My Contingency Plan Needs a Contingency Plan

I’ve been working non-stop for weeks on end and I’ve sensed for the past couple of days a wall approaching or, rather, that I was approaching a wall. I largely blame the changing season, the cooling water, and summer’s last attempt to drag me down with pollen. At any rate, I came up with this plan to sneak past the wall and break on through to the other side. It did not succeed.

With the Plot Point Campaign for Echo done and so much on our schedule, like the upcoming Agents of Oblivion, I’m fired up. I’ve been working diligently between several things. Watching the watchmen, making design choices, doing layout, and writing. The first three things of the list I can do without much deep thought. Critical thinking has been drilled into me at college and in the distant cubicles of my past. In fact, I’m certain if I got a headache as wide as the Marianas Trench, I could still do spread sheets even as bits of my grey matter erupted into nothingness. The creative part of the brain is far more dainty, but has toughened up. Noises are a large distraction (and as I say this, the neighbor’s dog begins barking, perhaps I should speak of bikini swim teams?), as are fatigue and headaches. Usually, I can work through most of this stuff, but the fatigue is tough. Let me share with you my big trick for moving past the point where entropic forces drag you down.

The plan. This is not an outline. This is not any of that stuff I’ve talked to you about. This is a trick. You’re giving yourself an old carrot and stick. Tell yourself you’ll finish one more bit and you can go play water polo, recite haiku under the moonlight, or curl up and take a nap. Incentivize things for yourself. This works, for a bit, especially, if you fulfill one or more of those promises for yourself down the road, such as seeing an afternoon movie all by your lonesome. Sounds pretty rad doesn’t it? Far cry from an outline as well. Another plan is the emergency kit. When your creative juices are spilling out of your ears, apply some of that vim to sketching out a bit of things farther down the road. Things you can work to. Having an island to shoot for–even if the island has nothing to do with what you’re currently working on–can be a good thing. Let your mind wander. If you have hit the wall and can’t do one thing, go work on something else. Which brings me to my mistake today. I didn’t follow this last rule.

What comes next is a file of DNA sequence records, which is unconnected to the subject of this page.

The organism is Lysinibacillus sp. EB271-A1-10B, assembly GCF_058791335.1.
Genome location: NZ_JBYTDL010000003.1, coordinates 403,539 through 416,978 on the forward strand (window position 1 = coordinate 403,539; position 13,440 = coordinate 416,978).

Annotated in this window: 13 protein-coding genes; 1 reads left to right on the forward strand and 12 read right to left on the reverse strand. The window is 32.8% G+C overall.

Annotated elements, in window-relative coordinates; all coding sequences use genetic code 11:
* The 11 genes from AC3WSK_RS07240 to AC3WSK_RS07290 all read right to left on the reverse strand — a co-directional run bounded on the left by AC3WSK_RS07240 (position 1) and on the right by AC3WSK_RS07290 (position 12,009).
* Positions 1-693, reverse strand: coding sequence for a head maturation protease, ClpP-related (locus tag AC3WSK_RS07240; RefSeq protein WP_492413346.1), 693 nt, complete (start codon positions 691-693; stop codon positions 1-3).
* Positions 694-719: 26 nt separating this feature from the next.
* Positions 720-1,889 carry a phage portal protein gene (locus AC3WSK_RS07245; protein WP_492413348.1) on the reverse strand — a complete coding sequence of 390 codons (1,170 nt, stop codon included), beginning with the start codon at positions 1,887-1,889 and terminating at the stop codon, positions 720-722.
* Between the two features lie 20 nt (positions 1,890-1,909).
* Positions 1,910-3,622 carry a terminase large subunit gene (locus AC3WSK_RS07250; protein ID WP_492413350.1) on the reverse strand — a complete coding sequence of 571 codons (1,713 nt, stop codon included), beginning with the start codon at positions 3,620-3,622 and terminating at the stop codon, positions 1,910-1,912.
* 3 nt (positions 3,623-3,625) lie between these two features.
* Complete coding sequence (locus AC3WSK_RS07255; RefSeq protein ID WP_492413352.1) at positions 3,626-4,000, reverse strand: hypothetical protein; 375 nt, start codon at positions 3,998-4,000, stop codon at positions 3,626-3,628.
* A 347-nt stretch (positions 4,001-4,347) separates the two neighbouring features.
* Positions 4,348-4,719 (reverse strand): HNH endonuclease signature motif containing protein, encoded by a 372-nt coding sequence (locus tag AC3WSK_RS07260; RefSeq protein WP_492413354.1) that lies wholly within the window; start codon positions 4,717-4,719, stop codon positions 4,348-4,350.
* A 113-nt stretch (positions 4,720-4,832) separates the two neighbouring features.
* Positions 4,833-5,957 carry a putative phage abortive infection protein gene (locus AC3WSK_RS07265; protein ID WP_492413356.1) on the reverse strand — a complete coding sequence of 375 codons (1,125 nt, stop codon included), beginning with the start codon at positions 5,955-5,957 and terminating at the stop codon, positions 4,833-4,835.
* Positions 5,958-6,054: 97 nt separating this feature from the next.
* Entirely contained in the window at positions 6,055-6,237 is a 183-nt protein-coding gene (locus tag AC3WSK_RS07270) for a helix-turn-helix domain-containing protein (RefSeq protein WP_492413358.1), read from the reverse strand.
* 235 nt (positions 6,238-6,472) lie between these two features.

Today, I needed a break from Echo today to get some notes down on a few other projects. Rather than doing that, I stuck to my guns and worked on Echo. Moreover, I gave myself the rules of “work on what’s next”. I have an enumerated list of Mythos Tales to draft up for Echo and planned on going straight down it, 1, 2, 3. I wasn’t feeling it today, though I had ideas about some of the later ones. I should’ve given myself permission to play a little. I got the work done, but it was work, and it went through three rewrites today until I got it where I was eventually satisfied with it. Between my distractions (of other projects), my fatigue, and my rigidity, it’s amazing I just didn’t pass out or run screaming from the keyboard. But I survived and realized my emergency kit should include comments from Zippy Me to Wiped Out Me that it’s okay to bend the rules a little, especially if I’m the one making them.

Until next time, I bid you, dear reader, adieu!


1 Note on “My Contingency Plan Needs a Contingency Plan”

  1. Beware. Failing to take breaks can result in a loss of sanity points! I regularly did this until my sanity dropped to zero and I was taken over by the GM. Having no remaining volition, life has been easier – no remaining responsibilities and such…

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